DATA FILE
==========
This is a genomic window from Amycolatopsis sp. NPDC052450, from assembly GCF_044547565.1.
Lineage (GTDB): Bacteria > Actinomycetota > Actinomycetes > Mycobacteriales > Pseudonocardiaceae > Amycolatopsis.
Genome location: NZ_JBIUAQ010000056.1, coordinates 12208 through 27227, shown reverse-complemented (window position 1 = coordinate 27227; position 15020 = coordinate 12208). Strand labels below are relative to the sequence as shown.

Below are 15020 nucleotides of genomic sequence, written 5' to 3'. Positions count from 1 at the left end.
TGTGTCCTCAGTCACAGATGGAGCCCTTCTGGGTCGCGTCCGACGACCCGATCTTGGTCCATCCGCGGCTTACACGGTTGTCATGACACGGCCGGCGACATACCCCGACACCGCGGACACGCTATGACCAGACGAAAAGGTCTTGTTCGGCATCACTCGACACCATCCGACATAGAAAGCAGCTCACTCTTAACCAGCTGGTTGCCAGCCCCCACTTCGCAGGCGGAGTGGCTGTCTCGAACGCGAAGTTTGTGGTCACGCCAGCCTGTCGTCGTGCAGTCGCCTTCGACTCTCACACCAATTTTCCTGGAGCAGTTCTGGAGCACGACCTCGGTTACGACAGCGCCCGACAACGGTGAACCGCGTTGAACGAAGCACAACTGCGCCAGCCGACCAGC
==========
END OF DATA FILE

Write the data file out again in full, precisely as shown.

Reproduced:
This is a genomic window from Amycolatopsis sp. NPDC052450, from assembly GCF_044547565.1.
Lineage (GTDB): Bacteria > Actinomycetota > Actinomycetes > Mycobacteriales > Pseudonocardiaceae > Amycolatopsis.
Genome location: NZ_JBIUAQ010000056.1, coordinates 12208 through 27227, shown reverse-complemented (window position 1 = coordinate 27227; position 15020 = coordinate 12208). Strand labels below are relative to the sequence as shown.

Below are 15020 nucleotides of genomic sequence, written 5' to 3'. Positions count from 1 at the left end.
TGTGTCCTCAGTCACAGATGGAGCCCTTCTGGGTCGCGTCCGACGACCCGATCTTGGTCCATCCGCGGCTTACACGGTTGTCATGACACGGCCGGCGACATACCCCGACACCGCGGACACGCTATGACCAGACGAAAAGGTCTTGTTCGGCATCACTCGACACCATCCGACATAGAAAGCAGCTCACTCTTAACCAGCTGGTTGCCAGCCCCCACTTCGCAGGCGGAGTGGCTGTCTCGAACGCGAAGTTTGTGGTCACGCCAGCCTGTCGTCGTGCAGTCGCCTTCGACTCTCACACCAATTTTCCTGGAGCAGTTCTGGAGCACGACCTCGGTTACGACAGCGCCCGACAACGGTGAACCGCGTTGAACGAAGCACAACTGCGCCAGCCGACCAGC